Effect of Housing and Management on Microclimate of Shed and Milk Yield of Dairy Cattle in Coastal Climate of Goa

Ten farmers from each of the six talukas (Pernem, Bicholim, and Ponda talukas of North Goa district; Salcete, Canacona, and Sanguem talukas of South Goa district) were considered for this study based on cattle population with the goal of developing suitable housing systems to improve animal comfort and increase the productivity of the animals. Farmers were interviewed in order to get information on dairy cattle housing and production. Farmers were then divided into groups based on the sort of dairy home they owned. Aside from feeding and disease occurrence, data on the microenvironment of the cattle shed and daily milk yield of cows were recorded. According to the data, cow shed orientation had a significant (P 0.05) effect on average daily milk yield, average daily air temperature, and average daily relative humidity, but a highly significant (P 0.01) effect on average daily temperature humidity index. In cattle houses with an east-west orientation, there was less heat stress and increased milk output. Ventilation of the cattle shed had a highly significant (P 0.01) effect on the average daily milk yield, as well as a substantial (P 0.05) effect on the average daily air temperature, relative humidity, and temperature humidity index. In calf sheds with good ventilation, significantly better milk yield (9.896 0.090 kg), significantly lower air temperature (27.62 0.13°C), and significantly lower relative humidity (79.43 0.35 percent) were observed. The provision of floor space inside the cattle shed had a significantly significant (P 0.01) impact on the average daily milk output and all microenvironments. In cattle sheds where standard floor space of minimum 5 m2 per cattle was maintained, average daily milk yield (9.736 0.085 kg) was significantly greater, while average daily relative humidity (79.88 0.37 percent) was much lower. The effect of a cooling arrangement in the cattle house on the average daily milk yield and all micro environmental indicators was highly significant (P 0.01). It was hypothesised that, in addition to human and mechanical cooling, if a fake ceiling was installed within the cattle house, the cows would feel more at ease and produce more milk.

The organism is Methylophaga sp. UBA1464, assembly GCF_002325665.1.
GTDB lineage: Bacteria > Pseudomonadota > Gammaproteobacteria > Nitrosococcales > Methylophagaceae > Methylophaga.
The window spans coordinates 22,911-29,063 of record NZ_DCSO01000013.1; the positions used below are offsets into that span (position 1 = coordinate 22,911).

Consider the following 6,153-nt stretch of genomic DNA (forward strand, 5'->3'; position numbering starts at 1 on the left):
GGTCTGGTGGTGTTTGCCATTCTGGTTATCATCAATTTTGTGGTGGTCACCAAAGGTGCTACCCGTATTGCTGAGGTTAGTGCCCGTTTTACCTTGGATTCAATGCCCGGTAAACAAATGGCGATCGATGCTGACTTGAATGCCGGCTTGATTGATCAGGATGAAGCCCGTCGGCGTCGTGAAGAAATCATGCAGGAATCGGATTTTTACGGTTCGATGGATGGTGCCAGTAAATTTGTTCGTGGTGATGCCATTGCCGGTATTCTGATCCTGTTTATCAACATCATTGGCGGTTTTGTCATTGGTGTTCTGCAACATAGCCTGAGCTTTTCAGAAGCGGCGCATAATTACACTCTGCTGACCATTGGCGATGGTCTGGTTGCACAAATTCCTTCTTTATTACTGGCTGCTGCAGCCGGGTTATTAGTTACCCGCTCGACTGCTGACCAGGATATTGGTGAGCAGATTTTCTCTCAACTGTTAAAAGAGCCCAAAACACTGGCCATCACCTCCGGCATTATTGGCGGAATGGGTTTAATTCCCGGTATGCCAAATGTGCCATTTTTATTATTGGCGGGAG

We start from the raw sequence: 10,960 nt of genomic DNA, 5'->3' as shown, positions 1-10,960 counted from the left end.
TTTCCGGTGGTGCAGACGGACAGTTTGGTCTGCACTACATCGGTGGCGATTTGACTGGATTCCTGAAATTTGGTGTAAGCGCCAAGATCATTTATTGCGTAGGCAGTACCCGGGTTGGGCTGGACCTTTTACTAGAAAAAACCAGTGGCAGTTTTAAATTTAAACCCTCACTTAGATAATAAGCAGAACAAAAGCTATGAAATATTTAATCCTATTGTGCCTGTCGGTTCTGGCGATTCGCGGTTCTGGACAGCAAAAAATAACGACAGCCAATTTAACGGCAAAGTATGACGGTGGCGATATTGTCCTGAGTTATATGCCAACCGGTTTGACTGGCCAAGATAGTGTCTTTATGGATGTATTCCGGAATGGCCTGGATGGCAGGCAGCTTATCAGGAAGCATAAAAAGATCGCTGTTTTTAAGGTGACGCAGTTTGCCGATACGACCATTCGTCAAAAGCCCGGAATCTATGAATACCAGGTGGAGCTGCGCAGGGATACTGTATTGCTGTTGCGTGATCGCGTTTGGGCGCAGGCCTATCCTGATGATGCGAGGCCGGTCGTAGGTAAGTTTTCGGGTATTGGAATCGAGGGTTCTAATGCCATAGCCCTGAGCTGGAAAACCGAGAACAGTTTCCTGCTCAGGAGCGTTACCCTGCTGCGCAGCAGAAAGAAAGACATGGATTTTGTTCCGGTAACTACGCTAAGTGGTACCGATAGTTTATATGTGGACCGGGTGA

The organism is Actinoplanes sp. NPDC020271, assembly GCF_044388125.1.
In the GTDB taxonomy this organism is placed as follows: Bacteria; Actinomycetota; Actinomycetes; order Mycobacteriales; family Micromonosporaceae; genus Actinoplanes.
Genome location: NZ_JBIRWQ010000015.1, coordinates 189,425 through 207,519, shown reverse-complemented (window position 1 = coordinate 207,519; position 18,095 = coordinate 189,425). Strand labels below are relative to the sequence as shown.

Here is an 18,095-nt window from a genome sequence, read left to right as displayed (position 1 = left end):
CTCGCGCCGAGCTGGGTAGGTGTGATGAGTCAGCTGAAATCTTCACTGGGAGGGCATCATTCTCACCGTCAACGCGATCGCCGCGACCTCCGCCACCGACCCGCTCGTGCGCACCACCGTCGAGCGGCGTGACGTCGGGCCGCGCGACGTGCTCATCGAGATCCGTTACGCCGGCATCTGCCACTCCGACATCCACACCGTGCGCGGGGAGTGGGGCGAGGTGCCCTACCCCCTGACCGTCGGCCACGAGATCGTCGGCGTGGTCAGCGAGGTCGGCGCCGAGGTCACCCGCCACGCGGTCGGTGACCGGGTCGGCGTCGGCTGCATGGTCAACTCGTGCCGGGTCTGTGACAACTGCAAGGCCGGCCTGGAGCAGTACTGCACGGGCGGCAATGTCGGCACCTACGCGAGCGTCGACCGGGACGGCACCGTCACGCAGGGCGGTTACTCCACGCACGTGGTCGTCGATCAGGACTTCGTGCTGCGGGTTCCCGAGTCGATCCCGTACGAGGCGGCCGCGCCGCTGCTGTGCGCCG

Author(S) Details

S. K. Das
ICAR – Central Coastal Agricultural Research Institute, Ela, Goa, India.

M. Karunakaran
ICAR – National Dairy Research Institute (ERS), Kalyani, Nadia, West Bengal, India.

S. B. Barbuddhe
ICAR- National Institute of Biotic Stress Management, Raipur, Chattishgarh, India.

N. P. Singh
ICAR – Central Coastal Agricultural Research Institute, Ela, Goa, India.

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